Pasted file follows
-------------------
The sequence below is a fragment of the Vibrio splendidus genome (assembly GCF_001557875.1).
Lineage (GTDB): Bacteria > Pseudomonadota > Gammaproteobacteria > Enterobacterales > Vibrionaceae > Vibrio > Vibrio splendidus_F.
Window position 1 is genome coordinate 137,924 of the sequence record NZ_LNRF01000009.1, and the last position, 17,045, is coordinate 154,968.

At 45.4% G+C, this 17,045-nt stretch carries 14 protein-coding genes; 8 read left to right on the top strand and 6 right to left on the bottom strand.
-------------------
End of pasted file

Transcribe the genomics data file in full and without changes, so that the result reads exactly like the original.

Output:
The sequence below is a fragment of the Vibrio splendidus genome (assembly GCF_001557875.1).
Lineage (GTDB): Bacteria > Pseudomonadota > Gammaproteobacteria > Enterobacterales > Vibrionaceae > Vibrio > Vibrio splendidus_F.
Window position 1 is genome coordinate 137,924 of the sequence record NZ_LNRF01000009.1, and the last position, 17,045, is coordinate 154,968.

At 45.4% G+C, this 17,045-nt stretch carries 14 protein-coding genes; 8 read left to right on the top strand and 6 right to left on the bottom strand.